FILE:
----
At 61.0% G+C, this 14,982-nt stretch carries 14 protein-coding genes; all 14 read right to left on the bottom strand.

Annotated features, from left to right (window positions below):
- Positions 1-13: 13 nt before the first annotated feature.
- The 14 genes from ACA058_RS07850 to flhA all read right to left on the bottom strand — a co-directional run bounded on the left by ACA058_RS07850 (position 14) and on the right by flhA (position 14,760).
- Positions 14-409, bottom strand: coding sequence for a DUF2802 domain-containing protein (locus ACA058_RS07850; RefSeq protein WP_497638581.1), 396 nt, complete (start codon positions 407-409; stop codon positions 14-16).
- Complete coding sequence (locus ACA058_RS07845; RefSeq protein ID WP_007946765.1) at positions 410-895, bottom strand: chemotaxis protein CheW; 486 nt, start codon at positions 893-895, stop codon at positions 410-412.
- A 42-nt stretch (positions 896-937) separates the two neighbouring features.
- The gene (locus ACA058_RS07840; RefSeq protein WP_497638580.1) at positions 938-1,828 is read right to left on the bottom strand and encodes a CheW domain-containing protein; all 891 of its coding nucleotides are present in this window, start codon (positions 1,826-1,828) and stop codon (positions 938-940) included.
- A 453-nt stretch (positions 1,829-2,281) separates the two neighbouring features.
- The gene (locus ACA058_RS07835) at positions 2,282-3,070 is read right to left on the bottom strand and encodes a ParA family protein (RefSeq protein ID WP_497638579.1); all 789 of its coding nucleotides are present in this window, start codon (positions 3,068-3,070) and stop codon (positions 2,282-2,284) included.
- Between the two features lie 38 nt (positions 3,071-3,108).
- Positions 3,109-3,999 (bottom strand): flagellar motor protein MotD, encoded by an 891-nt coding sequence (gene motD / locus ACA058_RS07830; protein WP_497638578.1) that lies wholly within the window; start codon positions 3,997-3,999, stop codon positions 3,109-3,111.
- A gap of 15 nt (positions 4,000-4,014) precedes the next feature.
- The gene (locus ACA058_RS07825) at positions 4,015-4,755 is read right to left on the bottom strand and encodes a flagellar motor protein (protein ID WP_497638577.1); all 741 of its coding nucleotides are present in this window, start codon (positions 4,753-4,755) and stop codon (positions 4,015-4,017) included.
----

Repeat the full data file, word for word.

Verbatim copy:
At 61.0% G+C, this 14,982-nt stretch carries 14 protein-coding genes; all 14 read right to left on the bottom strand.

Annotated features, from left to right (window positions below):
- Positions 1-13: 13 nt before the first annotated feature.
- The 14 genes from ACA058_RS07850 to flhA all read right to left on the bottom strand — a co-directional run bounded on the left by ACA058_RS07850 (position 14) and on the right by flhA (position 14,760).
- Positions 14-409, bottom strand: coding sequence for a DUF2802 domain-containing protein (locus ACA058_RS07850; RefSeq protein WP_497638581.1), 396 nt, complete (start codon positions 407-409; stop codon positions 14-16).
- Complete coding sequence (locus ACA058_RS07845; RefSeq protein ID WP_007946765.1) at positions 410-895, bottom strand: chemotaxis protein CheW; 486 nt, start codon at positions 893-895, stop codon at positions 410-412.
- A 42-nt stretch (positions 896-937) separates the two neighbouring features.
- The gene (locus ACA058_RS07840; RefSeq protein WP_497638580.1) at positions 938-1,828 is read right to left on the bottom strand and encodes a CheW domain-containing protein; all 891 of its coding nucleotides are present in this window, start codon (positions 1,826-1,828) and stop codon (positions 938-940) included.
- A 453-nt stretch (positions 1,829-2,281) separates the two neighbouring features.
- The gene (locus ACA058_RS07835) at positions 2,282-3,070 is read right to left on the bottom strand and encodes a ParA family protein (RefSeq protein ID WP_497638579.1); all 789 of its coding nucleotides are present in this window, start codon (positions 3,068-3,070) and stop codon (positions 2,282-2,284) included.
- Between the two features lie 38 nt (positions 3,071-3,108).
- Positions 3,109-3,999 (bottom strand): flagellar motor protein MotD, encoded by an 891-nt coding sequence (gene motD / locus ACA058_RS07830; protein WP_497638578.1) that lies wholly within the window; start codon positions 3,997-3,999, stop codon positions 3,109-3,111.
- A gap of 15 nt (positions 4,000-4,014) precedes the next feature.
- The gene (locus ACA058_RS07825) at positions 4,015-4,755 is read right to left on the bottom strand and encodes a flagellar motor protein (protein ID WP_497638577.1); all 741 of its coding nucleotides are present in this window, start codon (positions 4,753-4,755) and stop codon (positions 4,015-4,017) included.